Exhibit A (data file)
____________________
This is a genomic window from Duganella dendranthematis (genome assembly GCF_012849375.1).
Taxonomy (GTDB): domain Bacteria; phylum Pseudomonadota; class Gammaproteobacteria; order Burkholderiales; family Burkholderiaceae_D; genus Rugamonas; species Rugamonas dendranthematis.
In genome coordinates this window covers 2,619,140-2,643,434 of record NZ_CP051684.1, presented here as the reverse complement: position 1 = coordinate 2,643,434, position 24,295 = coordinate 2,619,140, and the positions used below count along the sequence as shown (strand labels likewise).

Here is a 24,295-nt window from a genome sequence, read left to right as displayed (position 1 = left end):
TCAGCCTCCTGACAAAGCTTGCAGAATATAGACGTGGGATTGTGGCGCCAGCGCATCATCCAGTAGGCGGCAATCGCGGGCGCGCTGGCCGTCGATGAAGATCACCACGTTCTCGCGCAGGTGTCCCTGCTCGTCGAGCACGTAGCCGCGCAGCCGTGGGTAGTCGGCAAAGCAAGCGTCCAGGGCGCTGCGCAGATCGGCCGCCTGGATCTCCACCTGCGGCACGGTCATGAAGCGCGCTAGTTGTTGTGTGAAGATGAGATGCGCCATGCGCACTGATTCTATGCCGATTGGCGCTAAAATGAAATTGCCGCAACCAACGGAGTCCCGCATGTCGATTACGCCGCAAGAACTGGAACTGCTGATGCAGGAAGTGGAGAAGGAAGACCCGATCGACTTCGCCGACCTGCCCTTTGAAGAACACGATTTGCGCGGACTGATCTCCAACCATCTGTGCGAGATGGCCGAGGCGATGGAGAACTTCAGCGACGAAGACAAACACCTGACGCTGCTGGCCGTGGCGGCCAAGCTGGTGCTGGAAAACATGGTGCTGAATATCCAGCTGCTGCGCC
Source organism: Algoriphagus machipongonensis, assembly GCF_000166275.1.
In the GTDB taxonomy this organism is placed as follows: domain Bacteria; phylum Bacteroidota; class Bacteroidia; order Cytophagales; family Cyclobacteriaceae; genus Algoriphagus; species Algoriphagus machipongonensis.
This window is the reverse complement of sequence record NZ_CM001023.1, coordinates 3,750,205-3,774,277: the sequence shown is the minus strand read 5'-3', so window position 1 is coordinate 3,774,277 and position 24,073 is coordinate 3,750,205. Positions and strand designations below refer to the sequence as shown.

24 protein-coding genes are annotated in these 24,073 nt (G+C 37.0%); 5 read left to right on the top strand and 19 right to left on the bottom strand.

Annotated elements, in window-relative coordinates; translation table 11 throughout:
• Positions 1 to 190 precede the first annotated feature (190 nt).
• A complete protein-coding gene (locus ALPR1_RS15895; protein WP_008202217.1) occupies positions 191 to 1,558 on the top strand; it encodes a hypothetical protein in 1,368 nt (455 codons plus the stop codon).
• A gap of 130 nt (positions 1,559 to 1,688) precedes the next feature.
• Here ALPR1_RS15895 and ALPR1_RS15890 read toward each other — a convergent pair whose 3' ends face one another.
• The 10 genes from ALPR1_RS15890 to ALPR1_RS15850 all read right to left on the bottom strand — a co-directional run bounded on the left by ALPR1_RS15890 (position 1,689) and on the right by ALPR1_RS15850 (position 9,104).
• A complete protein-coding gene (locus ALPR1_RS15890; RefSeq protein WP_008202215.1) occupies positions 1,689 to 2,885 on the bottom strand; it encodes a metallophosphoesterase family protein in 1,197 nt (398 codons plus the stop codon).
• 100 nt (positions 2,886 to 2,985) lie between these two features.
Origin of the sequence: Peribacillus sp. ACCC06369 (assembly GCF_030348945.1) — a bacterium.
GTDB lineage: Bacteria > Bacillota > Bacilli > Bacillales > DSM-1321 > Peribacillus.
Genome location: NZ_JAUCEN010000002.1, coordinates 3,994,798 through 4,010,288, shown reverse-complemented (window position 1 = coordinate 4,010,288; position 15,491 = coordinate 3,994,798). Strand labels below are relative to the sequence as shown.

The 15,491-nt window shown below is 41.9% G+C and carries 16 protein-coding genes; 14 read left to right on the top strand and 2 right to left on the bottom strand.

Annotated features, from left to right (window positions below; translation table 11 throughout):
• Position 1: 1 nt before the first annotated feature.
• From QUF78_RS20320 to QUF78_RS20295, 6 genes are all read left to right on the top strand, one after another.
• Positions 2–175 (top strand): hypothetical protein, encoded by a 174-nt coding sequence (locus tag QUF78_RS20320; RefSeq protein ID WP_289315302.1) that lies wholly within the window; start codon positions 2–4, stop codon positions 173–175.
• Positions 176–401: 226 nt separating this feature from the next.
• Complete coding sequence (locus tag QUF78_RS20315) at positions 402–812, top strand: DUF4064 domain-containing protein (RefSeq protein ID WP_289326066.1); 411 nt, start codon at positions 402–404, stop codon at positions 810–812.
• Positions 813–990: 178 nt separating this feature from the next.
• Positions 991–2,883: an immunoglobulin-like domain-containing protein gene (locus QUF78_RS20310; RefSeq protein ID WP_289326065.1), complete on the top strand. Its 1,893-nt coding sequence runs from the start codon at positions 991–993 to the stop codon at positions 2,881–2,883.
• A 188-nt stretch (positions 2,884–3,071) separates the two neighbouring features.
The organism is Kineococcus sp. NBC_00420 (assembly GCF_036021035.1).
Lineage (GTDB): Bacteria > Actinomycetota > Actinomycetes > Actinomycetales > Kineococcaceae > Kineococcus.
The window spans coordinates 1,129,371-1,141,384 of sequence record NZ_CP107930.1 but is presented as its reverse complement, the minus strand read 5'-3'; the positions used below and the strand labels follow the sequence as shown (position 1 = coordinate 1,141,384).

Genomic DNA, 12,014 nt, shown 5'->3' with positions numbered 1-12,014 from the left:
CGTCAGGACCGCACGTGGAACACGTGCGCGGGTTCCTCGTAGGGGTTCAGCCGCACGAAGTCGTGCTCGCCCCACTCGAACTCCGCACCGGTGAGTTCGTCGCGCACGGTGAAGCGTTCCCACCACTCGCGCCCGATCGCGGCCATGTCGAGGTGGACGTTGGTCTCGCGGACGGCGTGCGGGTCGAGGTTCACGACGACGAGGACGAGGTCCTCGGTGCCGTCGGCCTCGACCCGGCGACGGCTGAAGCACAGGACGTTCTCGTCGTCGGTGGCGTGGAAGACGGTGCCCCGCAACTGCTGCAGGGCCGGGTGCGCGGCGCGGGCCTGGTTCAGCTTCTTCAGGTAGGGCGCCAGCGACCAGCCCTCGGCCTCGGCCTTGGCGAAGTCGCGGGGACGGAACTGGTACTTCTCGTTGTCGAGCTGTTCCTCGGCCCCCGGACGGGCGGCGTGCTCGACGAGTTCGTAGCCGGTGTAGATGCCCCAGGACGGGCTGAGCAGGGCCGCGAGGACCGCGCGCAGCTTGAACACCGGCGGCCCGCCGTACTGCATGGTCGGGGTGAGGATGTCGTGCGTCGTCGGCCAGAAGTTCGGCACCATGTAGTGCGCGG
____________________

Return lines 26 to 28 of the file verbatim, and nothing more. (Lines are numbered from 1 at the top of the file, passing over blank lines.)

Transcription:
• Positions 176–401: 226 nt separating this feature from the next.
• Complete coding sequence (locus tag QUF78_RS20315) at positions 402–812, top strand: DUF4064 domain-containing protein (RefSeq protein ID WP_289326066.1); 411 nt, start codon at positions 402–404, stop codon at positions 810–812.
• Positions 813–990: 178 nt separating this feature from the next.